More cases of whooping cough have been reported around New Jersey.

The Asbury Park Press reports the Monmouth County Health Department and Monmouth Regional Health Commission are aware of 3 cases but the agencies offered no details about the cases.

Parents of Freehold Township High School students were notified via a letter from Principal Elizabeth A. Higley of two reported cases at the school, and urged to keep students who displayed symptoms home, according to the newspaper

"If your child comes down with cold symptoms that include a cough, talk to your child's health care provider immediately. Tell the health care provider that pertussis has been identified at your child's school," Higley reportedly wrote.

The Ocean County Health Department reported three cases of whooping cough in Lakewood.

The Centers for Disease Control considers whooping cough, also known as pertussis, a highly contagious respiratory disease. which causes uncontrollable, violent coughing which often makes it hard to breathe.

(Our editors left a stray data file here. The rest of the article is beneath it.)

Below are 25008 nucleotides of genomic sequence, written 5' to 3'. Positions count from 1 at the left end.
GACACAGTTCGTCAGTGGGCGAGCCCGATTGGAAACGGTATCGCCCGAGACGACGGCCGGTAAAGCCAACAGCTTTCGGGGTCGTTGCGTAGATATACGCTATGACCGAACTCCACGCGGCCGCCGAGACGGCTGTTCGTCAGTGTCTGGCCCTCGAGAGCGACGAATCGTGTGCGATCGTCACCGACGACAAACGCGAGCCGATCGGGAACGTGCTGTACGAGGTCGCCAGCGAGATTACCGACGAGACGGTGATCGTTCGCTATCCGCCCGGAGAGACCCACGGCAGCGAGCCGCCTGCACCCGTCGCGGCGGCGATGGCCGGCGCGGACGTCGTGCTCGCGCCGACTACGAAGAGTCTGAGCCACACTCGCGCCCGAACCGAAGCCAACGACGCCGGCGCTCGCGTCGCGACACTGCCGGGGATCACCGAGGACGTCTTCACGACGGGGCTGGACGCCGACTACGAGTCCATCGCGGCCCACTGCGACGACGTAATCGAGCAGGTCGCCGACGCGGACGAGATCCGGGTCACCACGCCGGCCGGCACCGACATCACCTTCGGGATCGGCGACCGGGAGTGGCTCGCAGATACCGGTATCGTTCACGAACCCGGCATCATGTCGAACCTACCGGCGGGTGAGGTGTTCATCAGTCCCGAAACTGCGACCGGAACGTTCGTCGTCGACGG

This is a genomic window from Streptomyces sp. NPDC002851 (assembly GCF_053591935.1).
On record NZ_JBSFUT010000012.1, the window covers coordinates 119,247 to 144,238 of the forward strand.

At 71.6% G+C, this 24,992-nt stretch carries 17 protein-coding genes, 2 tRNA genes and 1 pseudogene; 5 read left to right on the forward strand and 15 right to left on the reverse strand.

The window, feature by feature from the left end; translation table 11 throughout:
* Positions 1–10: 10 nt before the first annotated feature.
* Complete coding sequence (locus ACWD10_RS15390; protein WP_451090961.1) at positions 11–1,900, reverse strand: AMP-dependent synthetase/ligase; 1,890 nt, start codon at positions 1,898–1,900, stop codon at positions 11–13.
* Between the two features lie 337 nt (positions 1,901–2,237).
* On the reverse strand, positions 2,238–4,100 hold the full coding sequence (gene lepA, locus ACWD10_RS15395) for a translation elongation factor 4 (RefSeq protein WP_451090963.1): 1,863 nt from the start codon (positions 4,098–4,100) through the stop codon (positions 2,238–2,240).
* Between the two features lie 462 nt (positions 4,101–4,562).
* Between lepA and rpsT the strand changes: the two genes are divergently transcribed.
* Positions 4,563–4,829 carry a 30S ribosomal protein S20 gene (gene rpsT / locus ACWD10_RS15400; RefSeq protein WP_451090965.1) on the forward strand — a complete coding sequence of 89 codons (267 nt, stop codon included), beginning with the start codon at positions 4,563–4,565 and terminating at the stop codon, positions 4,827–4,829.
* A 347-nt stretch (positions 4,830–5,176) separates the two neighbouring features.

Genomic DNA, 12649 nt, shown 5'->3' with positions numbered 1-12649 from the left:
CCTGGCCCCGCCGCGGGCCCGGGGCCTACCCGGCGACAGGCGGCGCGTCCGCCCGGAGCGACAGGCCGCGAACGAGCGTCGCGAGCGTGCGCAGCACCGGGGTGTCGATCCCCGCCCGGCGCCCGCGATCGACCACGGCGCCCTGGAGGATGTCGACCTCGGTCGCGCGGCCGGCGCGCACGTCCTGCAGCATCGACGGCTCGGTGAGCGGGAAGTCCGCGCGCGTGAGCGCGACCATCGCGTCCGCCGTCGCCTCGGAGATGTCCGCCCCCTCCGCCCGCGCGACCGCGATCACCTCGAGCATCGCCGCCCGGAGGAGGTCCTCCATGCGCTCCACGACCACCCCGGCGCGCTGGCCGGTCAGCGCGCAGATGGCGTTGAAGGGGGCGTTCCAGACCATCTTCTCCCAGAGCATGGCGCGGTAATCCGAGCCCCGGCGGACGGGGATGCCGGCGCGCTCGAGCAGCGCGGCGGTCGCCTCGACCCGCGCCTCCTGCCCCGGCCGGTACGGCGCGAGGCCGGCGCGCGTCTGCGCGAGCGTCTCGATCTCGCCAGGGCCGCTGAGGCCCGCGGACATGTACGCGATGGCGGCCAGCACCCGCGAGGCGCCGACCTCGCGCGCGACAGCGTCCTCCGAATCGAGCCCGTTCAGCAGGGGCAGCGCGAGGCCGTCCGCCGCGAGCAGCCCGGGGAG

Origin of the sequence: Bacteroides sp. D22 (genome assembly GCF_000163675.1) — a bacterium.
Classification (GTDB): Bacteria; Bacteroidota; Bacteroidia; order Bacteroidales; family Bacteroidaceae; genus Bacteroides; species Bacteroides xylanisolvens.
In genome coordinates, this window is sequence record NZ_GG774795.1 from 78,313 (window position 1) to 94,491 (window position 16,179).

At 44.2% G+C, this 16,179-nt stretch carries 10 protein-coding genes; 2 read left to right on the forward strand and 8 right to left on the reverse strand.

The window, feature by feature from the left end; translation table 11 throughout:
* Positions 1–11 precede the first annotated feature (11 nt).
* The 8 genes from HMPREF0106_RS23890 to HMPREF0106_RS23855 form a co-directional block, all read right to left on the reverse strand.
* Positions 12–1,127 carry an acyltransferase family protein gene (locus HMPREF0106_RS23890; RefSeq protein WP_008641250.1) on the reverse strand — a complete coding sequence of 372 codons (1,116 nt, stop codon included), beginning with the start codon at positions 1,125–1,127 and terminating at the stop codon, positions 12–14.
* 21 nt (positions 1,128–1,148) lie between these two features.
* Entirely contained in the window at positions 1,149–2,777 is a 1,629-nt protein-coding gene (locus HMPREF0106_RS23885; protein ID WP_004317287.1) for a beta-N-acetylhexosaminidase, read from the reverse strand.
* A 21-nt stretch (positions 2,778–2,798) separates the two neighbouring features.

"After fits of many coughs, someone with pertussis often needs to take deep breaths which result in a 'whooping' sound. Pertussis can affect people of all ages, but can be very serious, even deadly, for babies less than a year old," writes the CDC.

The best prevention against whooping cough is the vaccine DTap, combination vaccine that helps protect against three diseases: diphtheria, tetanus and pertussis. according to the CDC.

Symptoms are often cold-like and begin with a mild cough or fever and can include a runny nose, low-grade fever and a a mild, occasional cough. In babies, it can cause a pause in breathing called an apnea, according to the CDC. The fits of coughing, vomiting and exhaustion after the coughing fits come as the disease progresses. Recovery from whooping cough is slow.